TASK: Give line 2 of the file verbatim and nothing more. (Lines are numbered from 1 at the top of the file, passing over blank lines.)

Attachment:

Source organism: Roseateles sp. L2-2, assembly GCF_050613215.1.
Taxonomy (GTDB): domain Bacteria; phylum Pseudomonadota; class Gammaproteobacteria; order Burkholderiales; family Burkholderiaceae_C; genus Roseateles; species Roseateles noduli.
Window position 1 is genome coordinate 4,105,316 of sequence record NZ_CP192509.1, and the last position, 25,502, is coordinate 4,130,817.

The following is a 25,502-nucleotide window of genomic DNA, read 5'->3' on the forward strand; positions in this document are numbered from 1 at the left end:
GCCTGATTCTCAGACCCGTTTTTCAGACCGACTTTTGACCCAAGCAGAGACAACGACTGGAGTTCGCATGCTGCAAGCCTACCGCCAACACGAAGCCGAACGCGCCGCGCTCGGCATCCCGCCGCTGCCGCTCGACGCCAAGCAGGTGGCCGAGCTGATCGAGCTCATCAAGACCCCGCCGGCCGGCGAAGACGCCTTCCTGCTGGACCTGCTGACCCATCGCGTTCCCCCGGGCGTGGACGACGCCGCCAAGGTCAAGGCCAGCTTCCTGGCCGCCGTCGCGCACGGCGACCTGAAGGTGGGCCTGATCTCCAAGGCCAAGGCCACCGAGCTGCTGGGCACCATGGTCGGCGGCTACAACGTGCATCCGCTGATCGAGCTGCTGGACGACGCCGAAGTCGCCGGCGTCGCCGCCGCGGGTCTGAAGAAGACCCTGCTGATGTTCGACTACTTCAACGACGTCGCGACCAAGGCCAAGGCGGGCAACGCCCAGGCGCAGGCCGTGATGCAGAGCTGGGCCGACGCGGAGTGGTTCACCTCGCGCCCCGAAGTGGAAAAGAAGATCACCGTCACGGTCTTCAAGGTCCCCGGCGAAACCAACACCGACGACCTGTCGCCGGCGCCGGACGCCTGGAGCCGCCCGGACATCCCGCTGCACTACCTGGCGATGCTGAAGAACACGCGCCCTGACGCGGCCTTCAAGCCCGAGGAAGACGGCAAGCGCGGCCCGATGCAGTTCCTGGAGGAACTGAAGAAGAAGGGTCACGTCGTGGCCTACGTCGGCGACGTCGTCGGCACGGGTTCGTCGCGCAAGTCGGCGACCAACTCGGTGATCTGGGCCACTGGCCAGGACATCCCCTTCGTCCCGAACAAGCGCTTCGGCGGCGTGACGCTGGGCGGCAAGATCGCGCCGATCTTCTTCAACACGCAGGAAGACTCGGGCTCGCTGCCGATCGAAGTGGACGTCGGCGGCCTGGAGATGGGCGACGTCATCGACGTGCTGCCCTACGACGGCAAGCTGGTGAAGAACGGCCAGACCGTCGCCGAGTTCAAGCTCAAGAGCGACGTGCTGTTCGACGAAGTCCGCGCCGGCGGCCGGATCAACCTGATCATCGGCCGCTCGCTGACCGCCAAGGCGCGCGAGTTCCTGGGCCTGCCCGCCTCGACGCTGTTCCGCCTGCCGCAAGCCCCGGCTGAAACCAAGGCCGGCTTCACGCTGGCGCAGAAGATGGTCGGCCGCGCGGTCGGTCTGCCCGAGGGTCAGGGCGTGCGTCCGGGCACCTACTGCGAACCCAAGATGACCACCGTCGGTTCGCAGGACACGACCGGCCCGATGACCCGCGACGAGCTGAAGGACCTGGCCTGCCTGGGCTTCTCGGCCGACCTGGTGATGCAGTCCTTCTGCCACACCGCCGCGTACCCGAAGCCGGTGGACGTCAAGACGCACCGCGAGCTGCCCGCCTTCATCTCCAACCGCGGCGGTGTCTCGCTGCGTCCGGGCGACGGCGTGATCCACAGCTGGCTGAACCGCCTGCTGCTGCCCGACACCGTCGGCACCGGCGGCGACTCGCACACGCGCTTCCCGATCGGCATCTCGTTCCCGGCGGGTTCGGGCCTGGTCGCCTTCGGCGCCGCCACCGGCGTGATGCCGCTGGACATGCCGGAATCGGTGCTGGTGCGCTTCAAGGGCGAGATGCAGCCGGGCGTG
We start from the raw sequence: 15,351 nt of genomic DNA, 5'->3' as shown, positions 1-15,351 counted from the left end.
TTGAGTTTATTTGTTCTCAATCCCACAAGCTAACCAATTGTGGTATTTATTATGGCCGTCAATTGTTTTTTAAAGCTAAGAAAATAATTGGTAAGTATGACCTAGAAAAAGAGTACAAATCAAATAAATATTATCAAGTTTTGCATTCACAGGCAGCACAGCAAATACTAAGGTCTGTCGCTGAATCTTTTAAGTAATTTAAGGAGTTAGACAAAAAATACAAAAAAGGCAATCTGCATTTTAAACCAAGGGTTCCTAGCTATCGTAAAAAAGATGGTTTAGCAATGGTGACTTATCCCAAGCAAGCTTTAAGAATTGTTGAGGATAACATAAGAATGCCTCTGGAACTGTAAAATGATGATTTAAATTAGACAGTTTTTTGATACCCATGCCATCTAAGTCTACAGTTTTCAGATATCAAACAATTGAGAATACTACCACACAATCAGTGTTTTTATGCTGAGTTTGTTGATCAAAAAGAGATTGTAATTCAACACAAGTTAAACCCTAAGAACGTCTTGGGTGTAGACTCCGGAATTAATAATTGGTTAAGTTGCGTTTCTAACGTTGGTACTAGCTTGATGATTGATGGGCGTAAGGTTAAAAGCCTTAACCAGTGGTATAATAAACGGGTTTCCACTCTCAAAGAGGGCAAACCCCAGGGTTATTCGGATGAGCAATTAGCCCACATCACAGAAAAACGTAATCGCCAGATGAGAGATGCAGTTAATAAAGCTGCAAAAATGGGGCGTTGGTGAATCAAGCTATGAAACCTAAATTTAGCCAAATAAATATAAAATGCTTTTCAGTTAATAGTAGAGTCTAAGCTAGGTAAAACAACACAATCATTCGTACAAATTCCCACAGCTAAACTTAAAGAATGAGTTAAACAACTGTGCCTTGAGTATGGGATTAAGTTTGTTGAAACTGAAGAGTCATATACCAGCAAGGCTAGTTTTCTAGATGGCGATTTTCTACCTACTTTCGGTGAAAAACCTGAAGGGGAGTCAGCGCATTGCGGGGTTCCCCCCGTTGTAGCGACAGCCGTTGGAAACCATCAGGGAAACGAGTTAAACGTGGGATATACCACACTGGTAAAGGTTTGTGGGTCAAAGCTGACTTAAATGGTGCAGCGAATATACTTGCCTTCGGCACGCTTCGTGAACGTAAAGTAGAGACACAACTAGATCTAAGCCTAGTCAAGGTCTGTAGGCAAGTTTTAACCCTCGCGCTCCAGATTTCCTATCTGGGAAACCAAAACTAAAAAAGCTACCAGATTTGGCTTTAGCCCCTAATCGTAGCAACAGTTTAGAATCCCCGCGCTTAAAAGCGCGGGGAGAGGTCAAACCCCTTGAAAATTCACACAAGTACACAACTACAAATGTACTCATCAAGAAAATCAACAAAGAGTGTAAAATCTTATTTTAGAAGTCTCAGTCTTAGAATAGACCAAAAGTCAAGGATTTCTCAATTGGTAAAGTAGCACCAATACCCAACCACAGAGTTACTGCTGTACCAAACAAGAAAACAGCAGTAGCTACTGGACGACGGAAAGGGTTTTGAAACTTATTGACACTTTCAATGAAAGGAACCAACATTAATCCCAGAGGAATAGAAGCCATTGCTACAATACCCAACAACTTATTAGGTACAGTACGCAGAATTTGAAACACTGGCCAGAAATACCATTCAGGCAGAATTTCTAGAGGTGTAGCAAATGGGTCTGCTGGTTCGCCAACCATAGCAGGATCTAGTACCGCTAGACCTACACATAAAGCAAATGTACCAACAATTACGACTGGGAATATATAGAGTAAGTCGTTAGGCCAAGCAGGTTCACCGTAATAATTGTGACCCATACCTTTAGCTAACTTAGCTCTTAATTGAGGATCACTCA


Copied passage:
Taxonomy (GTDB): domain Bacteria; phylum Pseudomonadota; class Gammaproteobacteria; order Burkholderiales; family Burkholderiaceae_C; genus Roseateles; species Roseateles noduli.